In particular, we need to see dramatically stepped-up support for Syrian refugees hunkered down in Turkey, Lebanon, Jordan and Iraq, as well as internally displaced persons (IDPs) still in Syria. States that are not in the immediate neighbourhood need to both provide many times the level of support to the neighbouring states’ refugee efforts and take in more refugees themselves. Gulf states have done quite well in this regard, contributing to making the situation of Syrians in Syria and neighbouring countries relatively sustainable through remittances and significant humanitarian aid, while also absorbing a lot of Syrians even if they do not accord them refugee status.

Crisis Group reports have set out ways in which host countries and the international community can do more for Syrians in areas that are controlled and safe in Turkey, where there are two million refugees, and in Lebanon, with 1.2 million, more than one fifth of the local population. The UN has rightly complained that its aid programs are badly underfunded. Why is this so? And then, why complain of refugees supposedly threatening the identity of European societies and undermining their economies – an argument that looks absurd seen from much poorer Middle Eastern countries buckling under the strain of much larger disruptions? And finally, if Europe does feel so threatened, why neglect to help mitigate the problem by ensuring that refugees have at least some prospect of a future in a place like Turkey, which could absorb more refugees if funds were available and could integrate them into its society?

This is not the worst moment for Europe and others to reassess their policies. The government of President Recep Tayyıp Erdoğan has opened the doors to Syrian and other Arab arrivals partly out of a sense of Muslim solidarity, and in several ways Turkey’s generous welcome to the refugees has been exemplary. But there are domestic resentments in Turkey, too, and Ankara cannot continue to bear the bulk of the burden without more help from outside. There are similar needs to give more aid to Beirut, Amman and Erbil (for northern Iraq) as well. At the very least, an emergency donors session needs to be held at the same time as the UN General Assembly later this month with the clear objective of meeting the UNHCR’s minimal demands for resources to handle the near-neighbour immediate refugee humanitarian needs for at least the next year.

Is bombing the Islamic State (IS) bringing the end of the war closer?

Copying a U.S. preoccupation with IS, and seeing a jihadi threat emanating from chaos in Syria, Iraq and other parts of the region, and with considerable U.S. nudging, other Western states are jumping on the bandwagon of U.S. airstrikes against IS. These have done little more than contain the group so far, however, and we may be fooling ourselves if we believe that IS won’t be able to break out of its current static positions in search of new territory, resources and adherents. Of course it will face constraints, but there could be opportunities, given the right timing and weaknesses of its opponents. Bombing the group may be a necessary component of a strategy aimed at containing and perhaps ultimately defeating the group, but it’s very far from a sufficient recipe for success. And we haven’t really seen a political strategy fully articulated, much less implemented.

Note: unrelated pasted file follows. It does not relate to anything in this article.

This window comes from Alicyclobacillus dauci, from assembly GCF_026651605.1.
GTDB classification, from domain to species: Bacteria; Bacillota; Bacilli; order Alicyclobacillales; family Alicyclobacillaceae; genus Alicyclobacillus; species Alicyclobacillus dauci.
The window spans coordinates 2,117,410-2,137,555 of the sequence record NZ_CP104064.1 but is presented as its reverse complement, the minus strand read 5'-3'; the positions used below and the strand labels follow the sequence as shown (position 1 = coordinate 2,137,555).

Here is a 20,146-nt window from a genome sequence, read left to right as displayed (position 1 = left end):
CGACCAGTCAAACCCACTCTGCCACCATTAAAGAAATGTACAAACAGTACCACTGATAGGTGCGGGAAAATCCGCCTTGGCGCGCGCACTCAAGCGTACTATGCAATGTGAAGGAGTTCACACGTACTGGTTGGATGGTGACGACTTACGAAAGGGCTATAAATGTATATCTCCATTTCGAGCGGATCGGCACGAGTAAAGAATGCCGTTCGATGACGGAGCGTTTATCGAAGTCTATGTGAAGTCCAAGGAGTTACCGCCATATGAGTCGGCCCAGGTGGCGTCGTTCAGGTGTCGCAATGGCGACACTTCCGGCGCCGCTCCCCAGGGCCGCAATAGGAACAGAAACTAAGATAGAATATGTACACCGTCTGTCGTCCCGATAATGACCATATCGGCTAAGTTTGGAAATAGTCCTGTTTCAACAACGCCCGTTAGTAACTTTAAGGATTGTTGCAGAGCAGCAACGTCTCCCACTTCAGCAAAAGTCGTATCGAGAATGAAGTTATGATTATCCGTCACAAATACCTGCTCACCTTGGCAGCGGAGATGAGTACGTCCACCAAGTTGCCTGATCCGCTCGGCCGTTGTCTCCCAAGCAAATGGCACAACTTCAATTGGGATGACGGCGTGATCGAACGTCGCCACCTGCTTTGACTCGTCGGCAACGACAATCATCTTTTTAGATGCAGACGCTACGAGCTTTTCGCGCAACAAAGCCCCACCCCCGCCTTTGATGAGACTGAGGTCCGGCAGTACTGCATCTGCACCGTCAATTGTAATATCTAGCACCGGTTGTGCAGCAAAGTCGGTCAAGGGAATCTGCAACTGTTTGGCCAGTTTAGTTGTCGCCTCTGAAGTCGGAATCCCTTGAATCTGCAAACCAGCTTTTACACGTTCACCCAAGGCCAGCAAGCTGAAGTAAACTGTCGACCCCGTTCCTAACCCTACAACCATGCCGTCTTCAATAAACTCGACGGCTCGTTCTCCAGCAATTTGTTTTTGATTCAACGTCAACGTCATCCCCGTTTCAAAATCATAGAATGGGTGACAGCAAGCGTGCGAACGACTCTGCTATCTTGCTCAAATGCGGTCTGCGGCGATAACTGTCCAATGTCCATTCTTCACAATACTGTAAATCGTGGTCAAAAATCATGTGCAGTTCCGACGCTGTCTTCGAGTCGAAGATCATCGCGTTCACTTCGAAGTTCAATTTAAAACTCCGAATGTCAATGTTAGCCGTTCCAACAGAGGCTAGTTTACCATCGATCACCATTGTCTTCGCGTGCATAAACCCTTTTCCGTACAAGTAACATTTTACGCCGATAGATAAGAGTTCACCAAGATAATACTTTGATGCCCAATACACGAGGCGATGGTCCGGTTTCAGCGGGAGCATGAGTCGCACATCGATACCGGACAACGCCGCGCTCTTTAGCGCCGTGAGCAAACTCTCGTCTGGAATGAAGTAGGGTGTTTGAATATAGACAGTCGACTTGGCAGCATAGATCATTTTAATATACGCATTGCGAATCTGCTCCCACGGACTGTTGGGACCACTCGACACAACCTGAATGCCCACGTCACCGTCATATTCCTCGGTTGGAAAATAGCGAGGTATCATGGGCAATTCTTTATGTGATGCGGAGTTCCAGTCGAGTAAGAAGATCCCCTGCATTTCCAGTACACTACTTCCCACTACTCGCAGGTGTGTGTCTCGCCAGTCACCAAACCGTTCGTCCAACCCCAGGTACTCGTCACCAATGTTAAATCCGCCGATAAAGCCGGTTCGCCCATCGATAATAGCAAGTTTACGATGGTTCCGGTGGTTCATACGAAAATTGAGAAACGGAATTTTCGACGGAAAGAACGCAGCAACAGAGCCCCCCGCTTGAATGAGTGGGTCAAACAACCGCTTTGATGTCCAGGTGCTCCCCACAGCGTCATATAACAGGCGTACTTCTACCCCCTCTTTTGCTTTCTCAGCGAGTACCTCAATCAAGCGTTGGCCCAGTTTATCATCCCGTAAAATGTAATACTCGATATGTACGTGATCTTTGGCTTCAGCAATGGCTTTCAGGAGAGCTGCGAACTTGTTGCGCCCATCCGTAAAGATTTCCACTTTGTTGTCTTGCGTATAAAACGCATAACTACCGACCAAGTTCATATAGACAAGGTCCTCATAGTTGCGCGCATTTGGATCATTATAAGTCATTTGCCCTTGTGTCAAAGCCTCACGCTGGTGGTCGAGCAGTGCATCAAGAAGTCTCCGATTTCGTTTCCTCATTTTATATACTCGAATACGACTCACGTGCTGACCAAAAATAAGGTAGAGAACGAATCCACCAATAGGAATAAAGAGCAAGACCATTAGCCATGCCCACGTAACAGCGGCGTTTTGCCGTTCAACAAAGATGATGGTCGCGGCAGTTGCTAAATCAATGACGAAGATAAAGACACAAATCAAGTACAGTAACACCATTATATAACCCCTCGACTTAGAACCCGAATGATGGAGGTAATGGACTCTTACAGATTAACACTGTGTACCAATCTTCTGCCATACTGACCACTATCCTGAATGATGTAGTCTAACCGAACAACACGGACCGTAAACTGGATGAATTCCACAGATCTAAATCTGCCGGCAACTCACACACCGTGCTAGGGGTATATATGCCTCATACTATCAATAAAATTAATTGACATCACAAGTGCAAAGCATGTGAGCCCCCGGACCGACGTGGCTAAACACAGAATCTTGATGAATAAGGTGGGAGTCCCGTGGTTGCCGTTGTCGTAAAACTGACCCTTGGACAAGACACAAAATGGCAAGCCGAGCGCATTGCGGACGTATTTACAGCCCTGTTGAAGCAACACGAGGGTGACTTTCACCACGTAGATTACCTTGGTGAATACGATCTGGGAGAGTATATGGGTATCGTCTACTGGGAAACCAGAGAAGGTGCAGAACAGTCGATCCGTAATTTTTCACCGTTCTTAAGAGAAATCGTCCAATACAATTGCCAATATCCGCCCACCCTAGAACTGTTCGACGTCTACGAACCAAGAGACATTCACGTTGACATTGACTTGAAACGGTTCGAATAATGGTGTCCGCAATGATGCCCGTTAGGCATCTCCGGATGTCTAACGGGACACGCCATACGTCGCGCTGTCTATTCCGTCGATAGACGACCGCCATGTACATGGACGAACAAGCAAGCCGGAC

A more effective approach would have to be based on recognition of the core problem, which is that IS and kindred groups prey on deep-seated grievances among Sunni Muslim populations, not just in Syria in particular but throughout the region. These are based partly on perceived Western support of the Syrian regime – “support” in the sense of not making any serious effort to remove it – and partly on the growing Western rapprochement with Shiite-Persian Iran, an aspiring hegemon, and therefore a threat, in the eyes of many Sunnis. As more and more people are brutalised in this war – the main instigator of radicalisation – this perception further encourages support for Salafi-jihadi groups.

Bombing IS reinforces the perception of Western one-sidedness. It does nothing to help the imperative to stop the Syrian conflict as soon as possible, to end the immense suffering it has caused and continues to inflict, to stem the flow of refugees and allow people to go home, or to reduce the alarming levels of radicalisation and sectarian polarisation in the region. The U.S. and its allies in particular should put greater effort into rebuilding what remains of the Iraqi state – a gargantuan task, no doubt, but creating a more inclusive governance in Iraq could begin to reverse some of the deep Sunni resentment toward the centre on which IS feeds.

What is a conflict-resolution group like Crisis Group doing about all this?

Our priority is to find ways to save Syrian lives. In pursuit of this goal we consider both diplomatic and non-diplomatic means, and look for solutions that are implementable because they would safeguard core interests of all protagonists, regardless of any moral judgment on their respective positions.

Moreover, in the face of a diplomatic and military deadlock, our role is to bring clarity, fresh perspectives and new ideas to those governments, officials and actors who genuinely seek a negotiated solution, and to give evidence to those who believe they are on the verge of victory that this is not actually the case.